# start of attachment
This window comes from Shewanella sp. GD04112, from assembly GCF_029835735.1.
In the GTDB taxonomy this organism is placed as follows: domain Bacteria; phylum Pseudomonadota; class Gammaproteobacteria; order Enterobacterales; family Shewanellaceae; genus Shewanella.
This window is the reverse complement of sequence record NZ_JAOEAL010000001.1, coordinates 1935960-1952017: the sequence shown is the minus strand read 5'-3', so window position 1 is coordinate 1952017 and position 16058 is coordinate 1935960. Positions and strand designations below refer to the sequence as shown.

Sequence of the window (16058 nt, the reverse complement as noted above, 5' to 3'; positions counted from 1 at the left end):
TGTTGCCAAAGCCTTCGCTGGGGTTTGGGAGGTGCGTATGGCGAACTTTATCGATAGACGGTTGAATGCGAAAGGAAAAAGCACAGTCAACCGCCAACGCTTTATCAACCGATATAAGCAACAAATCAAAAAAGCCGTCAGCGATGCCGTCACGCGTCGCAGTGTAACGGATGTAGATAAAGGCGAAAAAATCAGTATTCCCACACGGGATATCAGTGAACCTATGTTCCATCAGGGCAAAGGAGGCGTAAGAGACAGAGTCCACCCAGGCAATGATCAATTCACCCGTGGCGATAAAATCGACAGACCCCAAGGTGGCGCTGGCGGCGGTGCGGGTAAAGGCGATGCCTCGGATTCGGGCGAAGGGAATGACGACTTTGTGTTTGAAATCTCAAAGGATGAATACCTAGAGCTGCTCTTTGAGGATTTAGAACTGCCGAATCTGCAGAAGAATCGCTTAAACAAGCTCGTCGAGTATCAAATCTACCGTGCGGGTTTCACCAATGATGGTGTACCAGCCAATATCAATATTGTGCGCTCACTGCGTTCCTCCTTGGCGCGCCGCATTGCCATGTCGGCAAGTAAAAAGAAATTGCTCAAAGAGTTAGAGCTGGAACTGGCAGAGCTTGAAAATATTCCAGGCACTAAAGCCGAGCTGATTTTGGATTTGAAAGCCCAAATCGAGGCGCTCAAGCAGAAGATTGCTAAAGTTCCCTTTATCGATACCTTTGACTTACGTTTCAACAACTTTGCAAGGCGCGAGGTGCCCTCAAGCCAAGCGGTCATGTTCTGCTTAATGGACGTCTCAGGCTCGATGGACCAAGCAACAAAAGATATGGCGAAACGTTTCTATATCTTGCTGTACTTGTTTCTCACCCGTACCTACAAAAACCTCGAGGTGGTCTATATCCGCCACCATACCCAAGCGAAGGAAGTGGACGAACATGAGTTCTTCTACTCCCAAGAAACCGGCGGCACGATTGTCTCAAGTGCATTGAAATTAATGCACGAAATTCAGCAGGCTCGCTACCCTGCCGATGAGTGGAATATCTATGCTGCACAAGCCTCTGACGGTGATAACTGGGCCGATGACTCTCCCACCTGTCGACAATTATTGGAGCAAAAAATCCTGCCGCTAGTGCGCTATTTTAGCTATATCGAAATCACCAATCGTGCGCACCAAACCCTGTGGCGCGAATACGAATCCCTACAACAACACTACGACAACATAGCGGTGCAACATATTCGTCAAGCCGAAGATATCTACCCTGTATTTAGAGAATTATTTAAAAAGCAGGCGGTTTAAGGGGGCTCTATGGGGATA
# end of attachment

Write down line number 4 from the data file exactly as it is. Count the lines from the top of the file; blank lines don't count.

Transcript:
Sequence of the window (16058 nt, the reverse complement as noted above, 5' to 3'; positions counted from 1 at the left end):